This year, I'm taking up a new challenge! I signed up to take a Machines and Tools class at my school and I can already say that it's really cool. My teacher Mr. G gave us a really interesting first assignment. He introduced my class to the invention of the first battery made out of copper and zinc!
Question: What's a penny battery?
Kelly: Basically it's a battery made out pennies!
For my class's first project was to make a penny battery with enough volts to power an LED Light.
Question: How does it work??
Kelly: Well first it's important to know the chemistry behind it. The pieces of metal are stacked with pieces of electrolyte (salt water solution) in between. Since the battery's electrolyte is liquid, the effectiveness will be reduced when the electrolyte evaporates. As the battery is created, it will create what is called voltage(volts). One side of the battery is negative and the opposite side is positive.
Question: What is voltage?
(Picture from sparkfun.com)
Link to their page where they go more in depth about the science of electricity
Kelly: Voltage or volts, is the amount of potential energy between two points on a circuit. The difference in charge between the two points on a circuit is called voltage. A better way to see this is by looking at this picture of a water tank. The white arrow which is the flow of the water represents the current. and the voltage is the pressure that is forcing water through the thinner tube part of the tank.
Question: Wow that's cool! So what do you need to make a penny battery?
Kelly: Well for starters you'll need some pennies, zinc, cardboard, aluminum foil, and LED light, and salt water solution. You can use any type you'd like. You have the options of lemon juice, vinegar and salt, or even soy sauce. Or you can simply just have water and salt well combined.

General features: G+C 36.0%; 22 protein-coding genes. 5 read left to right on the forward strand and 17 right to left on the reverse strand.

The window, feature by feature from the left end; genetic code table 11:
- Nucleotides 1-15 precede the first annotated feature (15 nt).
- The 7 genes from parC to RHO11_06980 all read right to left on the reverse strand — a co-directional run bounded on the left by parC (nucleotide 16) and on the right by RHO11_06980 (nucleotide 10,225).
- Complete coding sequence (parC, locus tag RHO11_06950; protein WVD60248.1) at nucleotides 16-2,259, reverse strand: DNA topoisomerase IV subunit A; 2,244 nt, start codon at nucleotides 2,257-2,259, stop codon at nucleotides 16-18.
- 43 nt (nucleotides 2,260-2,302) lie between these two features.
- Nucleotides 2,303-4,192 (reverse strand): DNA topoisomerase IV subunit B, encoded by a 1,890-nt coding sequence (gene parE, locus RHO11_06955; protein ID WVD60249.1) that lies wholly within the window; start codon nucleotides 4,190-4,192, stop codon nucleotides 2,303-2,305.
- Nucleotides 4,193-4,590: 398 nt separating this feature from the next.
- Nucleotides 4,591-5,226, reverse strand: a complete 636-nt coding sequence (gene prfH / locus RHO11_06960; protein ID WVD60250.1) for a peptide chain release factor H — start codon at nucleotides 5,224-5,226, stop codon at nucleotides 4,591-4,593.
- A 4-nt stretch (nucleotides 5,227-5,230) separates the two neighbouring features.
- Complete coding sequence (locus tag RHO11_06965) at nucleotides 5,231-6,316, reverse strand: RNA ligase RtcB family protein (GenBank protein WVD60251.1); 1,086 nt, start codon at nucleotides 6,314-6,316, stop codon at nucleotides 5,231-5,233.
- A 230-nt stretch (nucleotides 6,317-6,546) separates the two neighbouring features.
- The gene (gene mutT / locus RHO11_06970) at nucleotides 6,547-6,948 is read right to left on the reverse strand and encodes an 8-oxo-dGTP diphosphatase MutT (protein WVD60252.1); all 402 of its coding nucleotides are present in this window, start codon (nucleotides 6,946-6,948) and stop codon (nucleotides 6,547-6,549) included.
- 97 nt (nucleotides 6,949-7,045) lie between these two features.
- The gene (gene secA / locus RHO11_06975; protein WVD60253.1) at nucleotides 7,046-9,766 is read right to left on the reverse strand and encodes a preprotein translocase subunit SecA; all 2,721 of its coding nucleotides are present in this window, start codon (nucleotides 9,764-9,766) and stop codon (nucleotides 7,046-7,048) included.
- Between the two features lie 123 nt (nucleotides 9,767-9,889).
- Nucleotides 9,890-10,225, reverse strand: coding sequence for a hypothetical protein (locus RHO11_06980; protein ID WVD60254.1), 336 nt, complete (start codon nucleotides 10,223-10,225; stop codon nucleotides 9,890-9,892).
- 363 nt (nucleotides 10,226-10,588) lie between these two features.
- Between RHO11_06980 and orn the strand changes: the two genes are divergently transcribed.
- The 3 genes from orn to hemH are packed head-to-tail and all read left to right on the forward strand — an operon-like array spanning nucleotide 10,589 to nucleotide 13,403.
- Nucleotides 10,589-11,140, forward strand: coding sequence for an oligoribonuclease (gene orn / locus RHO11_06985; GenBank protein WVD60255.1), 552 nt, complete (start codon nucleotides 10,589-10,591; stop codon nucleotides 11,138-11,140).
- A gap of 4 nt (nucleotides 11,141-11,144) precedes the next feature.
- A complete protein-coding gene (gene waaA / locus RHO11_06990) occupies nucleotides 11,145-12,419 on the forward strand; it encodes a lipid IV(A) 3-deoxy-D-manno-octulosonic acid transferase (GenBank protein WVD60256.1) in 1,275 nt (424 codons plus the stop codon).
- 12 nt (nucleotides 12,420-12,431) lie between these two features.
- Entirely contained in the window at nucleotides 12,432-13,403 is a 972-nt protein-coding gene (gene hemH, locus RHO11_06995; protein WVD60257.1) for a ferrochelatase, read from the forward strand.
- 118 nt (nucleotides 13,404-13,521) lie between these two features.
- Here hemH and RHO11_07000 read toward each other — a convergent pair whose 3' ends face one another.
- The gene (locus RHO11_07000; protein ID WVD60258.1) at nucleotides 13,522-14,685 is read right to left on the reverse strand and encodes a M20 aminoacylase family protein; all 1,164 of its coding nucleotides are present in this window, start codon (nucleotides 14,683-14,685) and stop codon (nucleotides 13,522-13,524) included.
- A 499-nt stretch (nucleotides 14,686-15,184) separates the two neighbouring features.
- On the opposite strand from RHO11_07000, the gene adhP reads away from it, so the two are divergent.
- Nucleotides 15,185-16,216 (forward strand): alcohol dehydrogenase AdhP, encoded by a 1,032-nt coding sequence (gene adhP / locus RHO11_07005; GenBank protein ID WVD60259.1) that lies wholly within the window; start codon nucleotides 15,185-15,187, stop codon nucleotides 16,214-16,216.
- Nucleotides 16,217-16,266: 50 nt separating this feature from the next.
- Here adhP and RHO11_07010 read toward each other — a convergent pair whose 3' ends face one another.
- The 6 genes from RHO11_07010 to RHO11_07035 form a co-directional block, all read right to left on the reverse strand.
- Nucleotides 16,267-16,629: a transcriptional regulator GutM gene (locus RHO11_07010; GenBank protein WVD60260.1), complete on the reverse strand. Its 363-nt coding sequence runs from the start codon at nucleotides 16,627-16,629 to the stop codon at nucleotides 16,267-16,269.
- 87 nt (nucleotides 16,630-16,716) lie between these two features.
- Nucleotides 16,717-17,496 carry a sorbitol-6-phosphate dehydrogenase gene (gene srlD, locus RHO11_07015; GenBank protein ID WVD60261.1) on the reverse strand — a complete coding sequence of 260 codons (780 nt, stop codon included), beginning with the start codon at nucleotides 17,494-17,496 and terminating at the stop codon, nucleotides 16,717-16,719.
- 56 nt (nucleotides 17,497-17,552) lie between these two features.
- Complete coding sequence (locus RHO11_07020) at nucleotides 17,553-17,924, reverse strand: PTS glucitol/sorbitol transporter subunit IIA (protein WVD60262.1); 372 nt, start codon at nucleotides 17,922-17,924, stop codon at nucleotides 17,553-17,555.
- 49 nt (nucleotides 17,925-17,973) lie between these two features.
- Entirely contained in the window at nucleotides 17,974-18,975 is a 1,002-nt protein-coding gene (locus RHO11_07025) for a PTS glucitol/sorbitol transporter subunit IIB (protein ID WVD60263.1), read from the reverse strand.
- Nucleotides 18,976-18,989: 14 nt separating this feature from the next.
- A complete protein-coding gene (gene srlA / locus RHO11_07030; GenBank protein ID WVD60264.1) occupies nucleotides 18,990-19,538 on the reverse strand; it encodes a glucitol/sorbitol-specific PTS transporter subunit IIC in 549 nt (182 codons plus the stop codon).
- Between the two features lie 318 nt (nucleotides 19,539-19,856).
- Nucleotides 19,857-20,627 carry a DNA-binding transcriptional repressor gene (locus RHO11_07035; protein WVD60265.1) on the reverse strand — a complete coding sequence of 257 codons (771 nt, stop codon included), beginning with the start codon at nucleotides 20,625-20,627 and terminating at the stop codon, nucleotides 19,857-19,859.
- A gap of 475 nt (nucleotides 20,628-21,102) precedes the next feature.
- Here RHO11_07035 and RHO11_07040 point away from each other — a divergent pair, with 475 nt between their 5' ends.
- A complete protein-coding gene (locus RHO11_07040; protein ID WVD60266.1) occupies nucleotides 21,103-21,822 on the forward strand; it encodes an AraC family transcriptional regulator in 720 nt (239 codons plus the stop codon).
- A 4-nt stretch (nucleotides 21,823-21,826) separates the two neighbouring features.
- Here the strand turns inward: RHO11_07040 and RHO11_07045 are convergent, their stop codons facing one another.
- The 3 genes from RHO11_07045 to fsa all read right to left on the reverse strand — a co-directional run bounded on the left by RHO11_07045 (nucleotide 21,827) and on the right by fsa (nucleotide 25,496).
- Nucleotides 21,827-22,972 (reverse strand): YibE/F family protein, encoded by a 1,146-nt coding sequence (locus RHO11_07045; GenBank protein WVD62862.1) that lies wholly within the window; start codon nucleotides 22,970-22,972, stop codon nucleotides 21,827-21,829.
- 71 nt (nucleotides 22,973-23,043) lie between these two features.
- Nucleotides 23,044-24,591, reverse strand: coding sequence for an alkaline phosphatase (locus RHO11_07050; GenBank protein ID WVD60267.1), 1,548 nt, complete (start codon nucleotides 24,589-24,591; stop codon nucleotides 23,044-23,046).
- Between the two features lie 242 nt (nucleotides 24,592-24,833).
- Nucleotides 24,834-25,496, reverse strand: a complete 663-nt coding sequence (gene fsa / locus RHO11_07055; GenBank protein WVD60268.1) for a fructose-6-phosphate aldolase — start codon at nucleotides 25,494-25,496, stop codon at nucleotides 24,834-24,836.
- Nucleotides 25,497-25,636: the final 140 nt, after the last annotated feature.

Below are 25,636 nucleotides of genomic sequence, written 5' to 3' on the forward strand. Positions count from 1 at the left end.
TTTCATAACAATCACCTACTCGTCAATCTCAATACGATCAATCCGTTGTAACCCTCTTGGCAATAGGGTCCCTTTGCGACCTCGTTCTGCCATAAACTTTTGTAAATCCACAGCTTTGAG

Question: So how do you make it??
(Side Note: Make sure the pieces of cardboard are not touching with one another or else the battery will not work)
Question: Did it end up working?
Kelly: Surprisingly yes. I couldn't believe it when I saw the LED lighting up with my own eyes.
Question: So then what did you do?
Kelly: The next step was level 2 which was to make a series circuit with the penny battery, the LED, and a new item, a light switch. And I was also able to figure out the wiring and find out what connects with what.
Question: And that's it?
Kelly: Not just yet. I had one more level to go. In my next assignment, I had to create a container that holds two battery that will light up two LEDs, the box must survive a five feet drop, and the batteries had to be replaceable. But first, I had to make a schematic of my assignment.
Question: Woah. And was this assignment harder?
Kelly: Of course it was. It was mostly figuring out how to make the battery replaceable. So I started looking for things lying around and I happened to find an old glasses case and some clothespin. Then the idea hit me and I knew what to do.
Question: So how did you construct everything altogether?
Kelly: First off, I had to get some new supplies. For example I had to make two new batteries since the last one rusted due to oxidation to the zinc and vinegar. I also found some toys lying around that I knew could come in handy plus I bought two extra LEDs. Now I have to put all the pieces together.
Question: So how did it turn out?
Kelly: It turned out great! The all of the components ended up working perfectly with each other. With the clothespins opening and closing, I'm able to replace the batteries.